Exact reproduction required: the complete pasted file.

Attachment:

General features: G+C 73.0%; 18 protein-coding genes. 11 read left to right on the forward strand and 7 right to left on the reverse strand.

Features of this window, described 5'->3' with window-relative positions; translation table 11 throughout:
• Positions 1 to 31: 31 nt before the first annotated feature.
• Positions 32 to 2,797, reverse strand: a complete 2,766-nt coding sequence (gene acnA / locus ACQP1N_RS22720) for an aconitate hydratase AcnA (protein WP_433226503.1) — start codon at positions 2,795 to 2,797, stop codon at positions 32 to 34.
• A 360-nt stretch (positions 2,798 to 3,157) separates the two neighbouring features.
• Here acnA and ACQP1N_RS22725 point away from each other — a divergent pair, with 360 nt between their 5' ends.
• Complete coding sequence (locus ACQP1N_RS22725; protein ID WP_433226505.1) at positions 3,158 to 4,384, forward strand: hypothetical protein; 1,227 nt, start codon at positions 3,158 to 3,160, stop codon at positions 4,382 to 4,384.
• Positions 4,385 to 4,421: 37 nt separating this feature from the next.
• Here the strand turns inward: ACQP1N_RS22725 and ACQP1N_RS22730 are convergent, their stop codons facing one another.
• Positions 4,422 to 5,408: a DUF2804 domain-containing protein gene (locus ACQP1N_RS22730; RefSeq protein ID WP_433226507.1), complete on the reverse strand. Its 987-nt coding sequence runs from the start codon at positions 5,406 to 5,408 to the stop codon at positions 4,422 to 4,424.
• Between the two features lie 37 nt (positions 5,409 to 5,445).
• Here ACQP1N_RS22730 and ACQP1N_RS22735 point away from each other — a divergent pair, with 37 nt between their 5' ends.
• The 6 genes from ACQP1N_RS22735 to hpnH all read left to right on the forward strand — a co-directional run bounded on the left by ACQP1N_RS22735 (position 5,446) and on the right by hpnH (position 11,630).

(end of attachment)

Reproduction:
General features: G+C 73.0%; 18 protein-coding genes. 11 read left to right on the forward strand and 7 right to left on the reverse strand.

Features of this window, described 5'->3' with window-relative positions; translation table 11 throughout:
• Positions 1 to 31: 31 nt before the first annotated feature.
• Positions 32 to 2,797, reverse strand: a complete 2,766-nt coding sequence (gene acnA / locus ACQP1N_RS22720) for an aconitate hydratase AcnA (protein WP_433226503.1) — start codon at positions 2,795 to 2,797, stop codon at positions 32 to 34.
• A 360-nt stretch (positions 2,798 to 3,157) separates the two neighbouring features.
• Here acnA and ACQP1N_RS22725 point away from each other — a divergent pair, with 360 nt between their 5' ends.
• Complete coding sequence (locus ACQP1N_RS22725; protein ID WP_433226505.1) at positions 3,158 to 4,384, forward strand: hypothetical protein; 1,227 nt, start codon at positions 3,158 to 3,160, stop codon at positions 4,382 to 4,384.
• Positions 4,385 to 4,421: 37 nt separating this feature from the next.
• Here the strand turns inward: ACQP1N_RS22725 and ACQP1N_RS22730 are convergent, their stop codons facing one another.
• Positions 4,422 to 5,408: a DUF2804 domain-containing protein gene (locus ACQP1N_RS22730; RefSeq protein ID WP_433226507.1), complete on the reverse strand. Its 987-nt coding sequence runs from the start codon at positions 5,406 to 5,408 to the stop codon at positions 4,422 to 4,424.
• Between the two features lie 37 nt (positions 5,409 to 5,445).
• Here ACQP1N_RS22730 and ACQP1N_RS22735 point away from each other — a divergent pair, with 37 nt between their 5' ends.
• The 6 genes from ACQP1N_RS22735 to hpnH all read left to right on the forward strand — a co-directional run bounded on the left by ACQP1N_RS22735 (position 5,446) and on the right by hpnH (position 11,630).